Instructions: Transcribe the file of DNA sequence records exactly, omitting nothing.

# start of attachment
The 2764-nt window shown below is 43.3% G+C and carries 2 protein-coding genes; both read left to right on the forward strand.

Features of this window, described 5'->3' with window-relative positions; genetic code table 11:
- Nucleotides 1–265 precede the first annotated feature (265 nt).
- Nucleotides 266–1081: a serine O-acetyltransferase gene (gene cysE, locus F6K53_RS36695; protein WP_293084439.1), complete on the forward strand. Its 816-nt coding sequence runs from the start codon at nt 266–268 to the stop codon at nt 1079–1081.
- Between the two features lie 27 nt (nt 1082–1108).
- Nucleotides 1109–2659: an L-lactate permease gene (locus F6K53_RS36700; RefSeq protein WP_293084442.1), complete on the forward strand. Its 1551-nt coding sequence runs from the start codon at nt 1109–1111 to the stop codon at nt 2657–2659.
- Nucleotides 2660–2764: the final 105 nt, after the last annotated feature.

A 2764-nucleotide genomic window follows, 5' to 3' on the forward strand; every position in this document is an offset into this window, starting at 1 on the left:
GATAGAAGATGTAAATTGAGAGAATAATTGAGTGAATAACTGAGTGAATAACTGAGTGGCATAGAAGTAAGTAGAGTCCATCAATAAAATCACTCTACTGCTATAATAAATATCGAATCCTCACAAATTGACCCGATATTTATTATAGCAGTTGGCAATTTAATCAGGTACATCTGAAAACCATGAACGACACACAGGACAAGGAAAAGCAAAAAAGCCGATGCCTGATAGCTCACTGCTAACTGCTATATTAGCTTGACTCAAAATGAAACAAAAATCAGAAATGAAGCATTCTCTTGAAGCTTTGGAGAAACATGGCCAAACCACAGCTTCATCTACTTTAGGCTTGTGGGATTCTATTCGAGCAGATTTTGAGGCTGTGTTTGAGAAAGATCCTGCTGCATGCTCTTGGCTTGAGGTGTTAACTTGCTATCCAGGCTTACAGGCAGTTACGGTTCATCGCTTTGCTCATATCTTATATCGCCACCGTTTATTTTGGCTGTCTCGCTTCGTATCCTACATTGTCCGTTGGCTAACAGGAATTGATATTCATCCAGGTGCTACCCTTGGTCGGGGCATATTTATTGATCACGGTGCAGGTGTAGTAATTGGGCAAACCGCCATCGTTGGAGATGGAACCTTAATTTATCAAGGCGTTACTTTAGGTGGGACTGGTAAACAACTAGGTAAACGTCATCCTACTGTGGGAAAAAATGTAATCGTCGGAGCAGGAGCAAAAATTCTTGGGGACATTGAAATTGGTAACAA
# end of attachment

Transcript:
The 2764-nt window shown below is 43.3% G+C and carries 2 protein-coding genes; both read left to right on the forward strand.

Features of this window, described 5'->3' with window-relative positions; genetic code table 11:
- Nucleotides 1–265 precede the first annotated feature (265 nt).
- Nucleotides 266–1081: a serine O-acetyltransferase gene (gene cysE, locus F6K53_RS36695; protein WP_293084439.1), complete on the forward strand. Its 816-nt coding sequence runs from the start codon at nt 266–268 to the stop codon at nt 1079–1081.
- Between the two features lie 27 nt (nt 1082–1108).
- Nucleotides 1109–2659: an L-lactate permease gene (locus F6K53_RS36700; RefSeq protein WP_293084442.1), complete on the forward strand. Its 1551-nt coding sequence runs from the start codon at nt 1109–1111 to the stop codon at nt 2657–2659.
- Nucleotides 2660–2764: the final 105 nt, after the last annotated feature.

A 2764-nucleotide genomic window follows, 5' to 3' on the forward strand; every position in this document is an offset into this window, starting at 1 on the left:
GATAGAAGATGTAAATTGAGAGAATAATTGAGTGAATAACTGAGTGAATAACTGAGTGGCATAGAAGTAAGTAGAGTCCATCAATAAAATCACTCTACTGCTATAATAAATATCGAATCCTCACAAATTGACCCGATATTTATTATAGCAGTTGGCAATTTAATCAGGTACATCTGAAAACCATGAACGACACACAGGACAAGGAAAAGCAAAAAAGCCGATGCCTGATAGCTCACTGCTAACTGCTATATTAGCTTGACTCAAAATGAAACAAAAATCAGAAATGAAGCATTCTCTTGAAGCTTTGGAGAAACATGGCCAAACCACAGCTTCATCTACTTTAGGCTTGTGGGATTCTATTCGAGCAGATTTTGAGGCTGTGTTTGAGAAAGATCCTGCTGCATGCTCTTGGCTTGAGGTGTTAACTTGCTATCCAGGCTTACAGGCAGTTACGGTTCATCGCTTTGCTCATATCTTATATCGCCACCGTTTATTTTGGCTGTCTCGCTTCGTATCCTACATTGTCCGTTGGCTAACAGGAATTGATATTCATCCAGGTGCTACCCTTGGTCGGGGCATATTTATTGATCACGGTGCAGGTGTAGTAATTGGGCAAACCGCCATCGTTGGAGATGGAACCTTAATTTATCAAGGCGTTACTTTAGGTGGGACTGGTAAACAACTAGGTAAACGTCATCCTACTGTGGGAAAAAATGTAATCGTCGGAGCAGGAGCAAAAATTCTTGGGGACATTGAAATTGGTAACAA